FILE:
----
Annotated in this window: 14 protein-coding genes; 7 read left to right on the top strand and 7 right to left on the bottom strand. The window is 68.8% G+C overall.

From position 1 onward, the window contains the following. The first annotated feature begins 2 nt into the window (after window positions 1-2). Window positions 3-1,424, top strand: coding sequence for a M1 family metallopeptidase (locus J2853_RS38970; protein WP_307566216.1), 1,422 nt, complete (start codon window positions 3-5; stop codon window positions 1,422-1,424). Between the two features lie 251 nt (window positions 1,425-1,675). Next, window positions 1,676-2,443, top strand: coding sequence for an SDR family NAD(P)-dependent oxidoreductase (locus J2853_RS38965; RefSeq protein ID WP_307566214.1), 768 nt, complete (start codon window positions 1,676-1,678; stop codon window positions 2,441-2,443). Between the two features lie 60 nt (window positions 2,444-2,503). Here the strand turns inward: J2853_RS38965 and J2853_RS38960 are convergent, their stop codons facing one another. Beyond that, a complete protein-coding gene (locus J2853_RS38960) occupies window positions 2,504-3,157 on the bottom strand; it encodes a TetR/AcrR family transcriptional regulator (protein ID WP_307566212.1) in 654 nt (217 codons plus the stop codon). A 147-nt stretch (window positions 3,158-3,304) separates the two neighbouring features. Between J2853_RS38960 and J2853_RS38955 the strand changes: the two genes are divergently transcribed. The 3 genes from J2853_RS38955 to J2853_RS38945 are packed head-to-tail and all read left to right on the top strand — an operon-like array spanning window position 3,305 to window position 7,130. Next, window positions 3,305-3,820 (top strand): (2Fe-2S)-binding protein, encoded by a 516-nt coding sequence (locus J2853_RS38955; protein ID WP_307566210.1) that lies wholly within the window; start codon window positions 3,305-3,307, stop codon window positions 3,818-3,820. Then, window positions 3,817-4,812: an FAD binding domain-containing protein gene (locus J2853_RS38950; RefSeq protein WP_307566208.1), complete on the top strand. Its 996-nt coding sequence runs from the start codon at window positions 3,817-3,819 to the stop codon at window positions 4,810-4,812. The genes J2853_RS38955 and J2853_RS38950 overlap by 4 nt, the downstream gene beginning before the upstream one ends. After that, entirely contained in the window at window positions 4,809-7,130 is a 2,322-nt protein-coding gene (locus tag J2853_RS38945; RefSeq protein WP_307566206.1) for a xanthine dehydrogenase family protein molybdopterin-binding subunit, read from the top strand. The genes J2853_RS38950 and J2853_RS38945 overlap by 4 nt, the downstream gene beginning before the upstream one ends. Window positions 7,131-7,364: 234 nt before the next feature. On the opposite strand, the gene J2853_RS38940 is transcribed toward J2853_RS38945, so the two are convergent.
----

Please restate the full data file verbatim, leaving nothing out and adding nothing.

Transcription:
Annotated in this window: 14 protein-coding genes; 7 read left to right on the top strand and 7 right to left on the bottom strand. The window is 68.8% G+C overall.

From position 1 onward, the window contains the following. The first annotated feature begins 2 nt into the window (after window positions 1-2). Window positions 3-1,424, top strand: coding sequence for a M1 family metallopeptidase (locus J2853_RS38970; protein WP_307566216.1), 1,422 nt, complete (start codon window positions 3-5; stop codon window positions 1,422-1,424). Between the two features lie 251 nt (window positions 1,425-1,675). Next, window positions 1,676-2,443, top strand: coding sequence for an SDR family NAD(P)-dependent oxidoreductase (locus J2853_RS38965; RefSeq protein ID WP_307566214.1), 768 nt, complete (start codon window positions 1,676-1,678; stop codon window positions 2,441-2,443). Between the two features lie 60 nt (window positions 2,444-2,503). Here the strand turns inward: J2853_RS38965 and J2853_RS38960 are convergent, their stop codons facing one another. Beyond that, a complete protein-coding gene (locus J2853_RS38960) occupies window positions 2,504-3,157 on the bottom strand; it encodes a TetR/AcrR family transcriptional regulator (protein ID WP_307566212.1) in 654 nt (217 codons plus the stop codon). A 147-nt stretch (window positions 3,158-3,304) separates the two neighbouring features. Between J2853_RS38960 and J2853_RS38955 the strand changes: the two genes are divergently transcribed. The 3 genes from J2853_RS38955 to J2853_RS38945 are packed head-to-tail and all read left to right on the top strand — an operon-like array spanning window position 3,305 to window position 7,130. Next, window positions 3,305-3,820 (top strand): (2Fe-2S)-binding protein, encoded by a 516-nt coding sequence (locus J2853_RS38955; protein ID WP_307566210.1) that lies wholly within the window; start codon window positions 3,305-3,307, stop codon window positions 3,818-3,820. Then, window positions 3,817-4,812: an FAD binding domain-containing protein gene (locus J2853_RS38950; RefSeq protein WP_307566208.1), complete on the top strand. Its 996-nt coding sequence runs from the start codon at window positions 3,817-3,819 to the stop codon at window positions 4,810-4,812. The genes J2853_RS38955 and J2853_RS38950 overlap by 4 nt, the downstream gene beginning before the upstream one ends. After that, entirely contained in the window at window positions 4,809-7,130 is a 2,322-nt protein-coding gene (locus tag J2853_RS38945; RefSeq protein WP_307566206.1) for a xanthine dehydrogenase family protein molybdopterin-binding subunit, read from the top strand. The genes J2853_RS38950 and J2853_RS38945 overlap by 4 nt, the downstream gene beginning before the upstream one ends. Window positions 7,131-7,364: 234 nt before the next feature. On the opposite strand, the gene J2853_RS38940 is transcribed toward J2853_RS38945, so the two are convergent.